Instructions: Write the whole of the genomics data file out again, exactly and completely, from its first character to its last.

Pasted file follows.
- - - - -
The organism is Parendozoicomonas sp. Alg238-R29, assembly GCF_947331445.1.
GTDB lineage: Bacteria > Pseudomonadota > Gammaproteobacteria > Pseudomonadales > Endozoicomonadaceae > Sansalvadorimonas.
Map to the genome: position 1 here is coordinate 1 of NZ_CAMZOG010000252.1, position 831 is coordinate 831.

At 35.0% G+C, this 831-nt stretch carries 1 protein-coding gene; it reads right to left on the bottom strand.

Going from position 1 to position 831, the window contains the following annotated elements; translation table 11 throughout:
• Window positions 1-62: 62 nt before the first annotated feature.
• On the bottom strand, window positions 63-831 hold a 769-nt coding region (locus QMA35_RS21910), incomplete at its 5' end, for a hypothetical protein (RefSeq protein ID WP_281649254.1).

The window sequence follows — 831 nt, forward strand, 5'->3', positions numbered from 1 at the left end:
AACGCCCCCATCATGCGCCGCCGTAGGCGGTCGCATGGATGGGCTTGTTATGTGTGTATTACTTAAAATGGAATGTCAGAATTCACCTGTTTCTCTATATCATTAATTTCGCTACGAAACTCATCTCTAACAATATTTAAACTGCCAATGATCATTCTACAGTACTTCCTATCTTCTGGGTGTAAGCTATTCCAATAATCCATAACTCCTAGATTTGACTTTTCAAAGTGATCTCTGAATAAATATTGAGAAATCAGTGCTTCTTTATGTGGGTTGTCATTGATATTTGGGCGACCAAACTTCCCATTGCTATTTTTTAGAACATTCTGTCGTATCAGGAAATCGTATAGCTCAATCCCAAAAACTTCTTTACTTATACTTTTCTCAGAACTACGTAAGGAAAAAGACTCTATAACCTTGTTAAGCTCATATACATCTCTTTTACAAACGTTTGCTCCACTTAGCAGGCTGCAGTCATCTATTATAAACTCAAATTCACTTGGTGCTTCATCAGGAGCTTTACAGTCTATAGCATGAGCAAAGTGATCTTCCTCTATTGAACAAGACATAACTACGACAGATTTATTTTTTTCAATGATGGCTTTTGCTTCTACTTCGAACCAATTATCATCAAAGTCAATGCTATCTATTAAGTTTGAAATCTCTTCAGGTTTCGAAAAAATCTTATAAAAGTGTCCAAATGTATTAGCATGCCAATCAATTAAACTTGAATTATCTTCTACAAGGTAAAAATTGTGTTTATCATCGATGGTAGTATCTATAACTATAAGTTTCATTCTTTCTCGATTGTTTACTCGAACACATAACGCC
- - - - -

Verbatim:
The organism is Parendozoicomonas sp. Alg238-R29, assembly GCF_947331445.1.
GTDB lineage: Bacteria > Pseudomonadota > Gammaproteobacteria > Pseudomonadales > Endozoicomonadaceae > Sansalvadorimonas.
Map to the genome: position 1 here is coordinate 1 of NZ_CAMZOG010000252.1, position 831 is coordinate 831.

At 35.0% G+C, this 831-nt stretch carries 1 protein-coding gene; it reads right to left on the bottom strand.

Going from position 1 to position 831, the window contains the following annotated elements; translation table 11 throughout:
• Window positions 1-62: 62 nt before the first annotated feature.
• On the bottom strand, window positions 63-831 hold a 769-nt coding region (locus QMA35_RS21910), incomplete at its 5' end, for a hypothetical protein (RefSeq protein ID WP_281649254.1).

The window sequence follows — 831 nt, forward strand, 5'->3', positions numbered from 1 at the left end:
AACGCCCCCATCATGCGCCGCCGTAGGCGGTCGCATGGATGGGCTTGTTATGTGTGTATTACTTAAAATGGAATGTCAGAATTCACCTGTTTCTCTATATCATTAATTTCGCTACGAAACTCATCTCTAACAATATTTAAACTGCCAATGATCATTCTACAGTACTTCCTATCTTCTGGGTGTAAGCTATTCCAATAATCCATAACTCCTAGATTTGACTTTTCAAAGTGATCTCTGAATAAATATTGAGAAATCAGTGCTTCTTTATGTGGGTTGTCATTGATATTTGGGCGACCAAACTTCCCATTGCTATTTTTTAGAACATTCTGTCGTATCAGGAAATCGTATAGCTCAATCCCAAAAACTTCTTTACTTATACTTTTCTCAGAACTACGTAAGGAAAAAGACTCTATAACCTTGTTAAGCTCATATACATCTCTTTTACAAACGTTTGCTCCACTTAGCAGGCTGCAGTCATCTATTATAAACTCAAATTCACTTGGTGCTTCATCAGGAGCTTTACAGTCTATAGCATGAGCAAAGTGATCTTCCTCTATTGAACAAGACATAACTACGACAGATTTATTTTTTTCAATGATGGCTTTTGCTTCTACTTCGAACCAATTATCATCAAAGTCAATGCTATCTATTAAGTTTGAAATCTCTTCAGGTTTCGAAAAAATCTTATAAAAGTGTCCAAATGTATTAGCATGCCAATCAATTAAACTTGAATTATCTTCTACAAGGTAAAAATTGTGTTTATCATCGATGGTAGTATCTATAACTATAAGTTTCATTCTTTCTCGATTGTTTACTCGAACACATAACGCC